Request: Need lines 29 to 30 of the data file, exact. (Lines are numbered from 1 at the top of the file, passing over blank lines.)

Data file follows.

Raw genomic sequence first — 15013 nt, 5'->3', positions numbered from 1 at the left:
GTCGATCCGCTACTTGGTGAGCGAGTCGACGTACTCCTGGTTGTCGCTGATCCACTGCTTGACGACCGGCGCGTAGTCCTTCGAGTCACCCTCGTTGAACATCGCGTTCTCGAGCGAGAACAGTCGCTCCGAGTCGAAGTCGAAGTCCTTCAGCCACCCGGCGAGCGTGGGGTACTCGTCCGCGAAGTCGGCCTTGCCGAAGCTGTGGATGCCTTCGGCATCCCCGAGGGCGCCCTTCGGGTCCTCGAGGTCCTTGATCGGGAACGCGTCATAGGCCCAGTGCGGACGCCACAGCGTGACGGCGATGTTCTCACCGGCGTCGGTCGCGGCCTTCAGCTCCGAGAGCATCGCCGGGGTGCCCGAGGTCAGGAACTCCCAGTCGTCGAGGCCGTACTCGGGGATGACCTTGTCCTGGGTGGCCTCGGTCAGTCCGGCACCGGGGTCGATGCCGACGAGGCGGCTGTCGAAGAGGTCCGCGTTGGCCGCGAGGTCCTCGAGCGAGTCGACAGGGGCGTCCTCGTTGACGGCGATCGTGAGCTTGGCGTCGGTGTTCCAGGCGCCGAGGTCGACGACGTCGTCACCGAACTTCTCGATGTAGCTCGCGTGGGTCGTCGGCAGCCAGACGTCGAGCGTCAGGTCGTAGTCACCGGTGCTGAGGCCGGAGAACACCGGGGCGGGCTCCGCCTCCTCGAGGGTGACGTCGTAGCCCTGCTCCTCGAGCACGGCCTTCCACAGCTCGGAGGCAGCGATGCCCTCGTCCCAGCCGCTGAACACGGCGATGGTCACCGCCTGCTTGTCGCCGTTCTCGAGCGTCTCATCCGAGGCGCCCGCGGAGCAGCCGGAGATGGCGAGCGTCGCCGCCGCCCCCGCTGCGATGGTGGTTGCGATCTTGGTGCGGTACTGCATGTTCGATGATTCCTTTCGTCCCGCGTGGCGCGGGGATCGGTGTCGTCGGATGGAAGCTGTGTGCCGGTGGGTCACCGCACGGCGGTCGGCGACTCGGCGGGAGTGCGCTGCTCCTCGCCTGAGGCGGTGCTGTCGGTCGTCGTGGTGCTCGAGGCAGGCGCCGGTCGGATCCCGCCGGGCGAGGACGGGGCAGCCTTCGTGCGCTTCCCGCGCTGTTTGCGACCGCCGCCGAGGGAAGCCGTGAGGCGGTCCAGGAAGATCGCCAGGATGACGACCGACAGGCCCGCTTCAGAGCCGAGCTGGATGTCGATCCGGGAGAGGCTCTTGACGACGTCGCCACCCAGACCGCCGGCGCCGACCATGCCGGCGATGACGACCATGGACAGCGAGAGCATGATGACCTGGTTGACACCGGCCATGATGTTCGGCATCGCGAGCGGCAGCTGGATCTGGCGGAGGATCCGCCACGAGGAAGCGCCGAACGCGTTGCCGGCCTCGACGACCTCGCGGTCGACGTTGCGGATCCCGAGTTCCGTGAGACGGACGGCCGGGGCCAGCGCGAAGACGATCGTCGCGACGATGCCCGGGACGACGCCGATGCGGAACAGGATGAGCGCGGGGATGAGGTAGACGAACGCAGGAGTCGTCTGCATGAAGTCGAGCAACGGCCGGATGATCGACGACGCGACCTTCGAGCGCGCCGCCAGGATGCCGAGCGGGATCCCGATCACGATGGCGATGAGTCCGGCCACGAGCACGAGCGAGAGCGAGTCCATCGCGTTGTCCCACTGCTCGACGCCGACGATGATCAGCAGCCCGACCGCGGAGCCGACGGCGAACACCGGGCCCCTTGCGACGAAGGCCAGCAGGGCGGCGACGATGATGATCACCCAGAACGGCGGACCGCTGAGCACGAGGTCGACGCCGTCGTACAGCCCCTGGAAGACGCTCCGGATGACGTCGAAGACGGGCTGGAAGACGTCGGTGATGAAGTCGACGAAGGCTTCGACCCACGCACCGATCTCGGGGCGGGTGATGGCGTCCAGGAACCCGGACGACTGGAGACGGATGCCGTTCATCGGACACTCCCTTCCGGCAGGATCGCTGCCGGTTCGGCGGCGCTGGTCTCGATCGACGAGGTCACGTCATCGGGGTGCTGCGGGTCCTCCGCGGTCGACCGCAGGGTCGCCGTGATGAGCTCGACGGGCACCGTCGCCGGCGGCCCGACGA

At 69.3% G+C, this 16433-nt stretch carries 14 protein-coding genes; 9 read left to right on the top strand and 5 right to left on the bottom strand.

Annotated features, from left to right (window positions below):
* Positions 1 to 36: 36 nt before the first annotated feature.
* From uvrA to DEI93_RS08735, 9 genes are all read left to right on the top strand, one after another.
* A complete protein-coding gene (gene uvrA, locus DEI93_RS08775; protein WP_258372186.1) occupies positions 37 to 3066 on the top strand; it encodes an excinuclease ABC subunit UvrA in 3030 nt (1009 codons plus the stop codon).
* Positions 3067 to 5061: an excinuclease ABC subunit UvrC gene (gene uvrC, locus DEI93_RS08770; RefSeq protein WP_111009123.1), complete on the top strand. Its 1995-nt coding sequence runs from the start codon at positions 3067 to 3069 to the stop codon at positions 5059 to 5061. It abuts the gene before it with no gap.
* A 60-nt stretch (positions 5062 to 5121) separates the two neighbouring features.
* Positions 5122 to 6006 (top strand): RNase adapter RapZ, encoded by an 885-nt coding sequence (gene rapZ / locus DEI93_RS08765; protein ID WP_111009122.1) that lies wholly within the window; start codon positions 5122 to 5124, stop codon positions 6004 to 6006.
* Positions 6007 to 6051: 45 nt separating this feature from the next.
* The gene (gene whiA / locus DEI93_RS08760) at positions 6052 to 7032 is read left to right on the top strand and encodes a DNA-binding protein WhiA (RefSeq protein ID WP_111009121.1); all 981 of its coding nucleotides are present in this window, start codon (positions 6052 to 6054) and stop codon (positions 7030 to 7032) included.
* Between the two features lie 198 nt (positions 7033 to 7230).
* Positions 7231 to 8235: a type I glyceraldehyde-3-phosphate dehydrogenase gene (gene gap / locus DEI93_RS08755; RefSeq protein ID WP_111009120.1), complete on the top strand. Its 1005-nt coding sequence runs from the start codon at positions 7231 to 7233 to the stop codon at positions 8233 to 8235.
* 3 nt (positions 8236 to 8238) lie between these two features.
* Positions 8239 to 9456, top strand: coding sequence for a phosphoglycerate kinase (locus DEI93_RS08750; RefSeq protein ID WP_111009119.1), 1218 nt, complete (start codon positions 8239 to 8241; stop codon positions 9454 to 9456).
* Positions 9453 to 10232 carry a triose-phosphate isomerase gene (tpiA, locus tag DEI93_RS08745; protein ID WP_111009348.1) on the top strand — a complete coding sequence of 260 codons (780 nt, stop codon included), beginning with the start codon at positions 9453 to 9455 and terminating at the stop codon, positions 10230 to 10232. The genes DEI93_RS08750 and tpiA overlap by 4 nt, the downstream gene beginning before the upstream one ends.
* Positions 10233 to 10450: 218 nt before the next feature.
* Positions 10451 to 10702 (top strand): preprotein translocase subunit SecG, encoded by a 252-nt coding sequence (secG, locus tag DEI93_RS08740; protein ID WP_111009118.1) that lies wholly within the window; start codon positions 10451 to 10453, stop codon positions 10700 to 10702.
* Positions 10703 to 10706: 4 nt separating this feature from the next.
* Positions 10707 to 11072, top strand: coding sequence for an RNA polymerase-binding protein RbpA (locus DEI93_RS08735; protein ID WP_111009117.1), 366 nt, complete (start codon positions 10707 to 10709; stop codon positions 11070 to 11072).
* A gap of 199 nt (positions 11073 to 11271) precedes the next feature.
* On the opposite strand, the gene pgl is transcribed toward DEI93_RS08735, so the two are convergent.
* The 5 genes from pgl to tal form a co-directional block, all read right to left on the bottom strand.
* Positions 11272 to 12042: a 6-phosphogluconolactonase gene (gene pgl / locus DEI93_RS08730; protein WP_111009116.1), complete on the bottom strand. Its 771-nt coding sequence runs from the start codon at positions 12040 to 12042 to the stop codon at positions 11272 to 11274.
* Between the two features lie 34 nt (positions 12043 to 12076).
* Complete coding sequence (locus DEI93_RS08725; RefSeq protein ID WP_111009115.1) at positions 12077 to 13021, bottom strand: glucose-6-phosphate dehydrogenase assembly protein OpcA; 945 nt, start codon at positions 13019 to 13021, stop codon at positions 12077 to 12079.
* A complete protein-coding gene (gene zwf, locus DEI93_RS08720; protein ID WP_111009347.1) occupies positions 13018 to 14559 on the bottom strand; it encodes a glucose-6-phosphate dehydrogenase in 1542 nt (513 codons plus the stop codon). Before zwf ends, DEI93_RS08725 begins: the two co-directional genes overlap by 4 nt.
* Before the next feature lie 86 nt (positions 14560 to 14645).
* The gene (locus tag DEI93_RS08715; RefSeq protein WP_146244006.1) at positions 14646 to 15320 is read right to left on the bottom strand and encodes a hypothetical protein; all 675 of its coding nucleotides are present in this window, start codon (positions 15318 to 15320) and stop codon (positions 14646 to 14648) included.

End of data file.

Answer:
* Before the next feature lie 86 nt (positions 14560 to 14645).
* The gene (locus tag DEI93_RS08715; RefSeq protein WP_146244006.1) at positions 14646 to 15320 is read right to left on the bottom strand and encodes a hypothetical protein; all 675 of its coding nucleotides are present in this window, start codon (positions 15318 to 15320) and stop codon (positions 14646 to 14648) included.